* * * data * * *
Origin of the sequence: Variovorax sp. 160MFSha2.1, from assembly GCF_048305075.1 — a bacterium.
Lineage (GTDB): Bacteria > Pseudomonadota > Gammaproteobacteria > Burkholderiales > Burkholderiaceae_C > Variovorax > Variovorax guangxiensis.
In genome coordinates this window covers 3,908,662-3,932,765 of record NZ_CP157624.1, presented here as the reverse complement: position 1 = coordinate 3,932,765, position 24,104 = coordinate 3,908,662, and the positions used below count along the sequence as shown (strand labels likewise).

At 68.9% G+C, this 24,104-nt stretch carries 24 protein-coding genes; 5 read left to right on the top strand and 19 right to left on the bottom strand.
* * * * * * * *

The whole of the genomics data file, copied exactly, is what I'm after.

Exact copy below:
Origin of the sequence: Variovorax sp. 160MFSha2.1, from assembly GCF_048305075.1 — a bacterium.
Lineage (GTDB): Bacteria > Pseudomonadota > Gammaproteobacteria > Burkholderiales > Burkholderiaceae_C > Variovorax > Variovorax guangxiensis.
In genome coordinates this window covers 3,908,662-3,932,765 of record NZ_CP157624.1, presented here as the reverse complement: position 1 = coordinate 3,932,765, position 24,104 = coordinate 3,908,662, and the positions used below count along the sequence as shown (strand labels likewise).

At 68.9% G+C, this 24,104-nt stretch carries 24 protein-coding genes; 5 read left to right on the top strand and 19 right to left on the bottom strand.